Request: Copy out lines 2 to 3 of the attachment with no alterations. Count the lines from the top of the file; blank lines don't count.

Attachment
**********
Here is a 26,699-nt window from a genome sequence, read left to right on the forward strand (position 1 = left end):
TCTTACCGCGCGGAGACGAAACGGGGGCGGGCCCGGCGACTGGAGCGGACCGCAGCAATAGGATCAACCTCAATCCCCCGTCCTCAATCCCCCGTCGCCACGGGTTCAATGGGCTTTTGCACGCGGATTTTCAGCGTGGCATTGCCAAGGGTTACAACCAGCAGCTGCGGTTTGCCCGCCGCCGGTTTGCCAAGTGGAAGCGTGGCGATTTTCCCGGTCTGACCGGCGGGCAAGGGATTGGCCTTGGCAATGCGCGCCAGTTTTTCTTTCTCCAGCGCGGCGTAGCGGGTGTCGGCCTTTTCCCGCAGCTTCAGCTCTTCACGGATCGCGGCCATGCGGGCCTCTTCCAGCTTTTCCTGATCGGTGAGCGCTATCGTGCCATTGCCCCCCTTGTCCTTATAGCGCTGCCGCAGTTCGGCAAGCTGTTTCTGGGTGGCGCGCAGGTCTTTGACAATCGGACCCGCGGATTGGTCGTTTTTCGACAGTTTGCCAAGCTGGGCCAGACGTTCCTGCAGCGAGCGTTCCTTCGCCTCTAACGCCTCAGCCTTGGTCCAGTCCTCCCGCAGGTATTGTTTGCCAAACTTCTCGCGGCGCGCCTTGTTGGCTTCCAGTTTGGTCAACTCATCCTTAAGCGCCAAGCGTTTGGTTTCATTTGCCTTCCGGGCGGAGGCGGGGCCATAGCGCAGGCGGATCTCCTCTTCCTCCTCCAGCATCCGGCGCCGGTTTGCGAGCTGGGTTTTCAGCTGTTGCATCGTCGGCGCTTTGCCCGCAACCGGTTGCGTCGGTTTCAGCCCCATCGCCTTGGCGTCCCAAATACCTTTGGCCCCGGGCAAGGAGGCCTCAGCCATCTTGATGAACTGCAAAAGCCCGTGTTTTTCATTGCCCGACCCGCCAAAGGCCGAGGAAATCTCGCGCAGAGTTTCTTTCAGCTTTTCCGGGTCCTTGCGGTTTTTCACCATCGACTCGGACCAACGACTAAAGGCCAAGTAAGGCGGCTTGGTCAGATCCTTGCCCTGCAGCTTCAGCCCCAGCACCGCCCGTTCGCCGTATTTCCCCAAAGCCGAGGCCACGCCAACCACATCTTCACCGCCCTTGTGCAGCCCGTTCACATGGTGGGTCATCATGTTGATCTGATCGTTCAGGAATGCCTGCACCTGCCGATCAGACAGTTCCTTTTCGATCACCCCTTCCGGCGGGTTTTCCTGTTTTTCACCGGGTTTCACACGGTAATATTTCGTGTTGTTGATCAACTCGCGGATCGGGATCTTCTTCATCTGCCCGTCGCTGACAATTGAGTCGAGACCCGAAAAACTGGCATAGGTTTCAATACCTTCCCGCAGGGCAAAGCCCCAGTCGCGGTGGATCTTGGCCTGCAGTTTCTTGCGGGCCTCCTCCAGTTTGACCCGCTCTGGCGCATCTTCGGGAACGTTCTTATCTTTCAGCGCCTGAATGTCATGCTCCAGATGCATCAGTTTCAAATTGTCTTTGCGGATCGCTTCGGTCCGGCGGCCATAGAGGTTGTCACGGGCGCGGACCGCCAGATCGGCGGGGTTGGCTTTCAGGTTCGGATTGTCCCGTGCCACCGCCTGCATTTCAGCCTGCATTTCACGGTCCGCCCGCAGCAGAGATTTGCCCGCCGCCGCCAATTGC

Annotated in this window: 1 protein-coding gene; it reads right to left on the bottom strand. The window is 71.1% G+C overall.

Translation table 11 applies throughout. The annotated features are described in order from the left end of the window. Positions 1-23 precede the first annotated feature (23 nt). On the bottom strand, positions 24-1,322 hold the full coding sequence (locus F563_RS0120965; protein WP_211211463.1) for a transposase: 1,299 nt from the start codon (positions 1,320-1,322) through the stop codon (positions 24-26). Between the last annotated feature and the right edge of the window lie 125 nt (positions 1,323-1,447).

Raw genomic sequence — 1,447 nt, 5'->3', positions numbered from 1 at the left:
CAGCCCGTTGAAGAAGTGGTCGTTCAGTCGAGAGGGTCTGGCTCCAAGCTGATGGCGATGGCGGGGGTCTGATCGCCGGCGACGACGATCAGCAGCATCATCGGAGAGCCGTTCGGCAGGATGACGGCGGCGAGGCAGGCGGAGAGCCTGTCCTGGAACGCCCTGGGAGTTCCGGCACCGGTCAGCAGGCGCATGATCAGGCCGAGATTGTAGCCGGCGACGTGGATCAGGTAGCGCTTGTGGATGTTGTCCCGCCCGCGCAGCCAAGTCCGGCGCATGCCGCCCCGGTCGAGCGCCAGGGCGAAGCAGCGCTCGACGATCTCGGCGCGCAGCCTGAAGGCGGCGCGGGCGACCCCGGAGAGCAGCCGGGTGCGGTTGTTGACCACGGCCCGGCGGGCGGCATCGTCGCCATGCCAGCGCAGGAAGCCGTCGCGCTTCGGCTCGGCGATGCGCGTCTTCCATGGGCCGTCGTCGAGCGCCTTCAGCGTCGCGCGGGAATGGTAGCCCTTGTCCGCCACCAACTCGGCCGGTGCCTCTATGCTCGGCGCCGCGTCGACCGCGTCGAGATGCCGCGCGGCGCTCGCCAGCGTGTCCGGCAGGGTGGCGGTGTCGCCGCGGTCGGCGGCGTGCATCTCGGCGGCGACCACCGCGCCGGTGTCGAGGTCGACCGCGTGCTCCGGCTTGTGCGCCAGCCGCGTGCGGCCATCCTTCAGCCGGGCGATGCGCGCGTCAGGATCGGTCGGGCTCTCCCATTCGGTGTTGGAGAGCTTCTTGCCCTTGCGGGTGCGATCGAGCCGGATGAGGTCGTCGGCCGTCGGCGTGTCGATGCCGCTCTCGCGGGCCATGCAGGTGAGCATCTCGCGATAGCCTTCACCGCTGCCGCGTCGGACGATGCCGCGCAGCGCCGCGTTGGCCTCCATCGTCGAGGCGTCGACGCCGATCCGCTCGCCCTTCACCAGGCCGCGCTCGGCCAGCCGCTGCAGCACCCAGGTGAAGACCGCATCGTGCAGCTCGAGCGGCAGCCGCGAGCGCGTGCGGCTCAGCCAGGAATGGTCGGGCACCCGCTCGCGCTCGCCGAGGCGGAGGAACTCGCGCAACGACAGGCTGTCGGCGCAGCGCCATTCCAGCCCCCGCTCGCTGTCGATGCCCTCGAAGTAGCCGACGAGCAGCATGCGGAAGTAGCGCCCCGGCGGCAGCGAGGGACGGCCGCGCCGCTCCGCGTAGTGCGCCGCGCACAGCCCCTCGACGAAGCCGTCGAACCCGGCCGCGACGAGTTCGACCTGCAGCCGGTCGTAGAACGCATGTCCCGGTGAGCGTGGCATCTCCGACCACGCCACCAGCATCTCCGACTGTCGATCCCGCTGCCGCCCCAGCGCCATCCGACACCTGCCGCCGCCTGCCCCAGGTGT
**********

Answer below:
TCTTACCGCGCGGAGACGAAACGGGGGCGGGCCCGGCGACTGGAGCGGACCGCAGCAATAGGATCAACCTCAATCCCCCGTCCTCAATCCCCCGTCGCCACGGGTTCAATGGGCTTTTGCACGCGGATTTTCAGCGTGGCATTGCCAAGGGTTACAACCAGCAGCTGCGGTTTGCCCGCCGCCGGTTTGCCAAGTGGAAGCGTGGCGATTTTCCCGGTCTGACCGGCGGGCAAGGGATTGGCCTTGGCAATGCGCGCCAGTTTTTCTTTCTCCAGCGCGGCGTAGCGGGTGTCGGCCTTTTCCCGCAGCTTCAGCTCTTCACGGATCGCGGCCATGCGGGCCTCTTCCAGCTTTTCCTGATCGGTGAGCGCTATCGTGCCATTGCCCCCCTTGTCCTTATAGCGCTGCCGCAGTTCGGCAAGCTGTTTCTGGGTGGCGCGCAGGTCTTTGACAATCGGACCCGCGGATTGGTCGTTTTTCGACAGTTTGCCAAGCTGGGCCAGACGTTCCTGCAGCGAGCGTTCCTTCGCCTCTAACGCCTCAGCCTTGGTCCAGTCCTCCCGCAGGTATTGTTTGCCAAACTTCTCGCGGCGCGCCTTGTTGGCTTCCAGTTTGGTCAACTCATCCTTAAGCGCCAAGCGTTTGGTTTCATTTGCCTTCCGGGCGGAGGCGGGGCCATAGCGCAGGCGGATCTCCTCTTCCTCCTCCAGCATCCGGCGCCGGTTTGCGAGCTGGGTTTTCAGCTGTTGCATCGTCGGCGCTTTGCCCGCAACCGGTTGCGTCGGTTTCAGCCCCATCGCCTTGGCGTCCCAAATACCTTTGGCCCCGGGCAAGGAGGCCTCAGCCATCTTGATGAACTGCAAAAGCCCGTGTTTTTCATTGCCCGACCCGCCAAAGGCCGAGGAAATCTCGCGCAGAGTTTCTTTCAGCTTTTCCGGGTCCTTGCGGTTTTTCACCATCGACTCGGACCAACGACTAAAGGCCAAGTAAGGCGGCTTGGTCAGATCCTTGCCCTGCAGCTTCAGCCCCAGCACCGCCCGTTCGCCGTATTTCCCCAAAGCCGAGGCCACGCCAACCACATCTTCACCGCCCTTGTGCAGCCCGTTCACATGGTGGGTCATCATGTTGATCTGATCGTTCAGGAATGCCTGCACCTGCCGATCAGACAGTTCCTTTTCGATCACCCCTTCCGGCGGGTTTTCCTGTTTTTCACCGGGTTTCACACGGTAATATTTCGTGTTGTTGATCAACTCGCGGATCGGGATCTTCTTCATCTGCCCGTCGCTGACAATTGAGTCGAGACCCGAAAAACTGGCATAGGTTTCAATACCTTCCCGCAGGGCAAAGCCCCAGTCGCGGTGGATCTTGGCCTGCAGTTTCTTGCGGGCCTCCTCCAGTTTGACCCGCTCTGGCGCATCTTCGGGAACGTTCTTATCTTTCAGCGCCTGAATGTCATGCTCCAGATGCATCAGTTTCAAATTGTCTTTGCGGATCGCTTCGGTCCGGCGGCCATAGAGGTTGTCACGGGCGCGGACCGCCAGATCGGCGGGGTTGGCTTTCAGGTTCGGATTGTCCCGTGCCACCGCCTGCATTTCAGCCTGCATTTCACGGTCCGCCCGCAGCAGAGATTTGCCCGCCGCCGCCAATTGC

Annotated in this window: 1 protein-coding gene; it reads right to left on the bottom strand. The window is 71.1% G+C overall.